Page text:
Karl, fmed and I met up for lunch a few weeks ago. It was a rather impromptu call for lunch the day before. Karl suggested Hanwoori which I had wanted to try for a long while already. I always remembered Hanwoori as the one who was awarded the Best Korean Restaurant by the Vancouver Magazine in 2009. Despite me working so close by, I had never visited that restaurant. So, when Karl said let’s go, I said let’s go.
Hanwoori is located at around the intersection of Kingsway with Imperial. It is not exactly at the intersection but you can see the green roofed restaurant from there.
The restaurant is not really that big. From the outside it looked larger than it is. But the place is noticeably neat and organized. Service was really personal which I like a lot. I can sense it the moment I was there. They are very polite and visibly helpful.
Come to think of it, I had never been to a Korean restaurant that has bad service. All the Korean restaurants that I can think of have exceptional service.
I did not even pay much attention to the menu. I just left the choices to the fmed and Karl.
At a glance, it is obvious that the prices are on the high side. Korean meals are generally more expensive than Chinese meals.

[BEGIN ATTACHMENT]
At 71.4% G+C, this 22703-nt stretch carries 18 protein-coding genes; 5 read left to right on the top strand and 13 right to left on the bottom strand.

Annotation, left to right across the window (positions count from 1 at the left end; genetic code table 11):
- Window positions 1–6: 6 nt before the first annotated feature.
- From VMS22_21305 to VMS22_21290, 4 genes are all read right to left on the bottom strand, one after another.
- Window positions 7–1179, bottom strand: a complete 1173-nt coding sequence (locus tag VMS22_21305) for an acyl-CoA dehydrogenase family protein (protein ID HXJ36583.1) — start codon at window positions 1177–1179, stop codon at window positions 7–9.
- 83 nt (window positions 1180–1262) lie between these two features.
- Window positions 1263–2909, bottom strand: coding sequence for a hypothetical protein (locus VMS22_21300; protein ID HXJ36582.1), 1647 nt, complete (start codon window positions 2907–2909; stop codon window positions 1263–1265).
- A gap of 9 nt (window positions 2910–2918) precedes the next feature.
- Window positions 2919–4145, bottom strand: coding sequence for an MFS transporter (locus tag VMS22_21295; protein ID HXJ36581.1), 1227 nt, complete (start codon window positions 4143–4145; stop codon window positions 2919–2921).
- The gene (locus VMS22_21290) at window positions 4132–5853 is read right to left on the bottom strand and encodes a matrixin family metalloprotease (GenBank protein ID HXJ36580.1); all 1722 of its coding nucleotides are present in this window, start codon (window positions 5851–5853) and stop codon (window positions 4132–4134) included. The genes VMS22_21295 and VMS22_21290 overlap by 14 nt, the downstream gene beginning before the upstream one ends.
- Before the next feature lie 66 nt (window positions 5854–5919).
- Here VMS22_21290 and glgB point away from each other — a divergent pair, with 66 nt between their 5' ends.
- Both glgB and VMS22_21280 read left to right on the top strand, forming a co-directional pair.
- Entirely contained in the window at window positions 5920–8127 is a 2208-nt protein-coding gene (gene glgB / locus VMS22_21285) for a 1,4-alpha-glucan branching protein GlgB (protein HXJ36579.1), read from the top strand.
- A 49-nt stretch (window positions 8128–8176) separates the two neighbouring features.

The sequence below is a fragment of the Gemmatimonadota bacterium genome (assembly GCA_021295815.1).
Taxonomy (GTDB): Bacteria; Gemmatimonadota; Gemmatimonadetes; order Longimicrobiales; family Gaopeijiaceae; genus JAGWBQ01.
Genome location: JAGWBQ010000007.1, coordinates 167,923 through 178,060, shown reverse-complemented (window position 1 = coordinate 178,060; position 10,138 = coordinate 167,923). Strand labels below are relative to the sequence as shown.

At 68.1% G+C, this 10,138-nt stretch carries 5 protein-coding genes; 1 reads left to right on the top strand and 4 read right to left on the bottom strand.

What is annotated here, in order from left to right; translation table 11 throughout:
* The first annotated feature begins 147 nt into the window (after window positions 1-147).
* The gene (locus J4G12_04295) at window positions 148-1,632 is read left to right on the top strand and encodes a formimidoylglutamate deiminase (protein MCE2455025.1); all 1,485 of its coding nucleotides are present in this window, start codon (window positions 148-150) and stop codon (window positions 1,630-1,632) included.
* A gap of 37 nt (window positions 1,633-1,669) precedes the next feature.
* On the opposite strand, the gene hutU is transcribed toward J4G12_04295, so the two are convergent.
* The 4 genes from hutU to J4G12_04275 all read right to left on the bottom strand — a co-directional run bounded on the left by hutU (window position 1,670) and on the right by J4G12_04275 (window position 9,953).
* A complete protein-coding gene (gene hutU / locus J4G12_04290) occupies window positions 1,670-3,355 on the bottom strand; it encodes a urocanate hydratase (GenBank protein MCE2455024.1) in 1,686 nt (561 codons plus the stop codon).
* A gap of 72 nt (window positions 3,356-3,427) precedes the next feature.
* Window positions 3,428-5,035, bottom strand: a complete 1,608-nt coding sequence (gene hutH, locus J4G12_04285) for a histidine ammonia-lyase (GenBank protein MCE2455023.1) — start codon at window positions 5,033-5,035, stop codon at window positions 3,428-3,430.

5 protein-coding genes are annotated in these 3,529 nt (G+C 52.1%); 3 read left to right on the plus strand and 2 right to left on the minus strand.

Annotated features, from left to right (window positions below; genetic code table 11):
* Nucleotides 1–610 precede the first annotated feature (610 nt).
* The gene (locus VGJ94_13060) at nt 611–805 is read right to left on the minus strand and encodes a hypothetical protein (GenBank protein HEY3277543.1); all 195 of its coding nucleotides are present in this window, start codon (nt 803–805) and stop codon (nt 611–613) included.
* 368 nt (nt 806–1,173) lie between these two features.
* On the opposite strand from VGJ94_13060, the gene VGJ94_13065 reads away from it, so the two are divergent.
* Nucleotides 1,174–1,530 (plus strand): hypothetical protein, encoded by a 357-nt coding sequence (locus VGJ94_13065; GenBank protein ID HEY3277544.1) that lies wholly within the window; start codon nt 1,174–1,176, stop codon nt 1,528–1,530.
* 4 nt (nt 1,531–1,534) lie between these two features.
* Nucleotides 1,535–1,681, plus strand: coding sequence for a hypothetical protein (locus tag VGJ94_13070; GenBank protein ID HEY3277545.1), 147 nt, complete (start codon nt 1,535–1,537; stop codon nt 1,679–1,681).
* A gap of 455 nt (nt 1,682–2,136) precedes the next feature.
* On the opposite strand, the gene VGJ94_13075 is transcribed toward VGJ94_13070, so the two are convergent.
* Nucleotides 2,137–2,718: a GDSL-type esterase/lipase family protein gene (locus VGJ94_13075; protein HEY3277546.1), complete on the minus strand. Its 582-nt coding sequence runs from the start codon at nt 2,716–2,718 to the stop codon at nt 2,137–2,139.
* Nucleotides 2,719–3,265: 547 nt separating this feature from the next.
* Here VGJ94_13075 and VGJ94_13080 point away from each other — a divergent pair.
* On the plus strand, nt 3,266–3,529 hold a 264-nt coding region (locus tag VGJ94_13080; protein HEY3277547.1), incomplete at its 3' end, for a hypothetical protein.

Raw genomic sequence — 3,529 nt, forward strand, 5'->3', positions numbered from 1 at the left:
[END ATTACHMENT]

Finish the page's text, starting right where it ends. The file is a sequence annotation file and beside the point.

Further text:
The banchans were pretty standard. My favourite is sweet potatoes.
Come to think of it, almost all the banchans I have come across are the same. I am sure that there are a lot more types of banchans. Does anyone know of any Korean restaurants where the banchans are different from those above … like, which restaurant has the best banchans?
One look at the kimchi above and you will agree that Hanwoori’s banchans is of top quality. They were neatly cut and stacked in layers. So I can be sure that these are not recycled ones.
I know I am touching a raw nerve here saying this. Every time I eat banchans, I keep on thinking of the news that many of the restaurants in Korea recycles unfinished banchans and serve it to the other customers. I am sure that happens. So, I am really careful about banchans. The ones in Hanwoori is definitely not like that.
The first dish was amazing. It was beautifully arranged. So beautiful that it took a moment for us to decide how to start.
One thing though … More on following page. Click here to continue reading
Updated: 4th March 2012; This restaurant had closed according to Urbanspoon.com.
Malaysian cuisine means a lot of different things. This is because Malaysia is a multi-racial country. While the Malays makes up about two third of the population, a large percentage of the population is made up of Chinese and Indians.
So when you mention Malaysian cuisine, it could mean either Malay cuisine, Chinese-Malaysian or Indian-Malaysian cuisine. They are distinctly different. Malay cooking is influenced a lot by Indian cuisine and is characterized by the use of spices.
There are many Malaysian restaurants in Metro Vancouver. Most of them are actually Chinese owned. As far as I know, there are only two pure Malay-Malaysian restaurants. Do you know why there are so few Malay owned restaurants? This is because most of the emigration from Malaysia are the Chinese and not Malays. I have a lot to say about the reasons and such but I guess this blog is just not the forum for it.
One of the Malay restaurants is Kedah House. We like their weekend buffet which is only $10. It is not a big spread but it is pretty good.